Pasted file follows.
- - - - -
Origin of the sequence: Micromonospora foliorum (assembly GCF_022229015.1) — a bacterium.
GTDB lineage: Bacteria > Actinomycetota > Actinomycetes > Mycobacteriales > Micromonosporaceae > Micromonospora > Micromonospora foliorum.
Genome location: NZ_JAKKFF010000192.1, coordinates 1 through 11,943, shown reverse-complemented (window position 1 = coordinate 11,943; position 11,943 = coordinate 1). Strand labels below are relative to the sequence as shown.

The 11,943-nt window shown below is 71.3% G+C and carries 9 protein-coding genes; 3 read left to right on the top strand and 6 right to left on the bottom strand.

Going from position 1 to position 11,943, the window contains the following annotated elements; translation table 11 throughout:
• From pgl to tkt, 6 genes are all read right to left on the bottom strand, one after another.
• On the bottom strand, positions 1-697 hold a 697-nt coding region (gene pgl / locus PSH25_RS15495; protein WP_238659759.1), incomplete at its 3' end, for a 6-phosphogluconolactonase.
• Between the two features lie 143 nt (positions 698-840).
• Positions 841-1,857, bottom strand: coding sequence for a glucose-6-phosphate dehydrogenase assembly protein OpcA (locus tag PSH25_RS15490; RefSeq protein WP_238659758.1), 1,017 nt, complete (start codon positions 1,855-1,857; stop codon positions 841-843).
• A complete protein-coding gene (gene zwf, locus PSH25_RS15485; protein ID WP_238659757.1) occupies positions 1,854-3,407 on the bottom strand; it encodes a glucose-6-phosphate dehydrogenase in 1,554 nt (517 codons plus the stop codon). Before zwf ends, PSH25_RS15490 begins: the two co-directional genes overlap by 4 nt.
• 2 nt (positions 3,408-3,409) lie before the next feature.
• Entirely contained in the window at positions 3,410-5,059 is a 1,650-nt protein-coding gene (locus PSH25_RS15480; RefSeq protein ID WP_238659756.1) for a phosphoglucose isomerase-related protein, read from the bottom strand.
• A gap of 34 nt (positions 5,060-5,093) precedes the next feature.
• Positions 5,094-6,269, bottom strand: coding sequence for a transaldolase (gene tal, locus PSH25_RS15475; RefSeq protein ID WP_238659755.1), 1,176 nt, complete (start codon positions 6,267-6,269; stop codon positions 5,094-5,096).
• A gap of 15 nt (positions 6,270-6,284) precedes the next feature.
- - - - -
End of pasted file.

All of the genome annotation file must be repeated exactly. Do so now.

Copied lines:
Origin of the sequence: Micromonospora foliorum (assembly GCF_022229015.1) — a bacterium.
GTDB lineage: Bacteria > Actinomycetota > Actinomycetes > Mycobacteriales > Micromonosporaceae > Micromonospora > Micromonospora foliorum.
Genome location: NZ_JAKKFF010000192.1, coordinates 1 through 11,943, shown reverse-complemented (window position 1 = coordinate 11,943; position 11,943 = coordinate 1). Strand labels below are relative to the sequence as shown.

The 11,943-nt window shown below is 71.3% G+C and carries 9 protein-coding genes; 3 read left to right on the top strand and 6 right to left on the bottom strand.

Going from position 1 to position 11,943, the window contains the following annotated elements; translation table 11 throughout:
• From pgl to tkt, 6 genes are all read right to left on the bottom strand, one after another.
• On the bottom strand, positions 1-697 hold a 697-nt coding region (gene pgl / locus PSH25_RS15495; protein WP_238659759.1), incomplete at its 3' end, for a 6-phosphogluconolactonase.
• Between the two features lie 143 nt (positions 698-840).
• Positions 841-1,857, bottom strand: coding sequence for a glucose-6-phosphate dehydrogenase assembly protein OpcA (locus tag PSH25_RS15490; RefSeq protein WP_238659758.1), 1,017 nt, complete (start codon positions 1,855-1,857; stop codon positions 841-843).
• A complete protein-coding gene (gene zwf, locus PSH25_RS15485; protein ID WP_238659757.1) occupies positions 1,854-3,407 on the bottom strand; it encodes a glucose-6-phosphate dehydrogenase in 1,554 nt (517 codons plus the stop codon). Before zwf ends, PSH25_RS15490 begins: the two co-directional genes overlap by 4 nt.
• 2 nt (positions 3,408-3,409) lie before the next feature.
• Entirely contained in the window at positions 3,410-5,059 is a 1,650-nt protein-coding gene (locus PSH25_RS15480; RefSeq protein ID WP_238659756.1) for a phosphoglucose isomerase-related protein, read from the bottom strand.
• A gap of 34 nt (positions 5,060-5,093) precedes the next feature.
• Positions 5,094-6,269, bottom strand: coding sequence for a transaldolase (gene tal, locus PSH25_RS15475; RefSeq protein ID WP_238659755.1), 1,176 nt, complete (start codon positions 6,267-6,269; stop codon positions 5,094-5,096).
• A gap of 15 nt (positions 6,270-6,284) precedes the next feature.